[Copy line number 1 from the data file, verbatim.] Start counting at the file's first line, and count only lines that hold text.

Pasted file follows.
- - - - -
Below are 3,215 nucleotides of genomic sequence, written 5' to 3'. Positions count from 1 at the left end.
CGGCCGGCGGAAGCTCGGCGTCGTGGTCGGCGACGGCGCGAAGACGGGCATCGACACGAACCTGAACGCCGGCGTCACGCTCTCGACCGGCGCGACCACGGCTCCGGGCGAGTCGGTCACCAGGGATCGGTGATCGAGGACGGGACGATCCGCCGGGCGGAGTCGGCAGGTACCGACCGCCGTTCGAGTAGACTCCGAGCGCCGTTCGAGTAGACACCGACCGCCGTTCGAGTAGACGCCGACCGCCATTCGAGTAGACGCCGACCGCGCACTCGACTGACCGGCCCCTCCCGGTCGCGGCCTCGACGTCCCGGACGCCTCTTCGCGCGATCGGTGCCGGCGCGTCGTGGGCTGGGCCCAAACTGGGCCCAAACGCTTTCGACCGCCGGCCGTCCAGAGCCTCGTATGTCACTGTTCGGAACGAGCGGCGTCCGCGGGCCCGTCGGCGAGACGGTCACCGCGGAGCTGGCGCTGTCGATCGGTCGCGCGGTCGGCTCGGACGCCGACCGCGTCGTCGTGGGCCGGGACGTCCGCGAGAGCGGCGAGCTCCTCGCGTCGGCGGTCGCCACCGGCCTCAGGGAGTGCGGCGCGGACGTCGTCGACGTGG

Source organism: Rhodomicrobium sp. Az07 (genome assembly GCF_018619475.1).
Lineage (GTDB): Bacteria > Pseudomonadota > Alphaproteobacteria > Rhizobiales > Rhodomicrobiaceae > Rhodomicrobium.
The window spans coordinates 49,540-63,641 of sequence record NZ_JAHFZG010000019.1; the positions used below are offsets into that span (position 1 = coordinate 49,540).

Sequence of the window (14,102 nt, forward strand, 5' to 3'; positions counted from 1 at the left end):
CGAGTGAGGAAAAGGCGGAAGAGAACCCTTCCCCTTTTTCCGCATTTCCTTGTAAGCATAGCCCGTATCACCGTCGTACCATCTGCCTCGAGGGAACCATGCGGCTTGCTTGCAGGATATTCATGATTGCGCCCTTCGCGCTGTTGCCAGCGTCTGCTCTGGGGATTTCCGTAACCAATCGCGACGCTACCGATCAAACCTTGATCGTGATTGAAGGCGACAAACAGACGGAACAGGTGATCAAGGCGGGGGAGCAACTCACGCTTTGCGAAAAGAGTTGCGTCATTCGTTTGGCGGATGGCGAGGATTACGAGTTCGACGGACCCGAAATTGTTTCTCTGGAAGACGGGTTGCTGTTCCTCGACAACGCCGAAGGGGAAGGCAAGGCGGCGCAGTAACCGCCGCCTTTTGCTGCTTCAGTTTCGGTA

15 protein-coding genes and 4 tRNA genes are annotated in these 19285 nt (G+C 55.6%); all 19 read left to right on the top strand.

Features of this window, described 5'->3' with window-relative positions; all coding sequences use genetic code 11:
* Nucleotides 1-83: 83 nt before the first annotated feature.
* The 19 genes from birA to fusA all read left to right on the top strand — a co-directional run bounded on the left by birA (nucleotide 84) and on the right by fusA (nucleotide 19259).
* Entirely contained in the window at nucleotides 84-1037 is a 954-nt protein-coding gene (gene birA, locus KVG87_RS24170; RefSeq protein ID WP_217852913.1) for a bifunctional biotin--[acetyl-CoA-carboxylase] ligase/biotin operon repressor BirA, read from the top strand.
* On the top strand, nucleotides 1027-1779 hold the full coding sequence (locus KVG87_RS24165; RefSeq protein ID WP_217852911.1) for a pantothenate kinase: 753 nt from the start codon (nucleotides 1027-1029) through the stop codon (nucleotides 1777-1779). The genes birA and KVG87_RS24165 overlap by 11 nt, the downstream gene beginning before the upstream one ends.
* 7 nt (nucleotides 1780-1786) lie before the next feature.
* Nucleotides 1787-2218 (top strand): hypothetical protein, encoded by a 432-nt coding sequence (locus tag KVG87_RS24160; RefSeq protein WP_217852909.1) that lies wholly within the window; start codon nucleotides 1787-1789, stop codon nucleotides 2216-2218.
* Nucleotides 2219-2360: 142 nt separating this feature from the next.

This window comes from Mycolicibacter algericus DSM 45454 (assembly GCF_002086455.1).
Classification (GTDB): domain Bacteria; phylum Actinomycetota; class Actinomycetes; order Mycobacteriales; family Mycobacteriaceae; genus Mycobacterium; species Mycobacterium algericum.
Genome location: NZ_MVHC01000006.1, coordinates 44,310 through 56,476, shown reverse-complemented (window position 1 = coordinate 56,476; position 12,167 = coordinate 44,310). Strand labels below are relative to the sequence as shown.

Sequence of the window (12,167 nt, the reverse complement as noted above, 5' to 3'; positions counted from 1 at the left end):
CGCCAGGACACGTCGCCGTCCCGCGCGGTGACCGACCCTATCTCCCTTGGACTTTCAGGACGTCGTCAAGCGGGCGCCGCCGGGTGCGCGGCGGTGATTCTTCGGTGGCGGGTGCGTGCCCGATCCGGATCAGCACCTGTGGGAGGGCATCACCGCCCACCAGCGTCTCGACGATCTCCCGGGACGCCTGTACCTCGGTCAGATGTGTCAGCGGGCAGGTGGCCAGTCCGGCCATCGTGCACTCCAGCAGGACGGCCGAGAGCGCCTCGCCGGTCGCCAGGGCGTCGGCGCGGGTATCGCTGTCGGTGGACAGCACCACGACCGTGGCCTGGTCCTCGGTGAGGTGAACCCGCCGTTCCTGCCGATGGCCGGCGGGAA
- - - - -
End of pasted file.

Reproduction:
Below are 3,215 nucleotides of genomic sequence, written 5' to 3'. Positions count from 1 at the left end.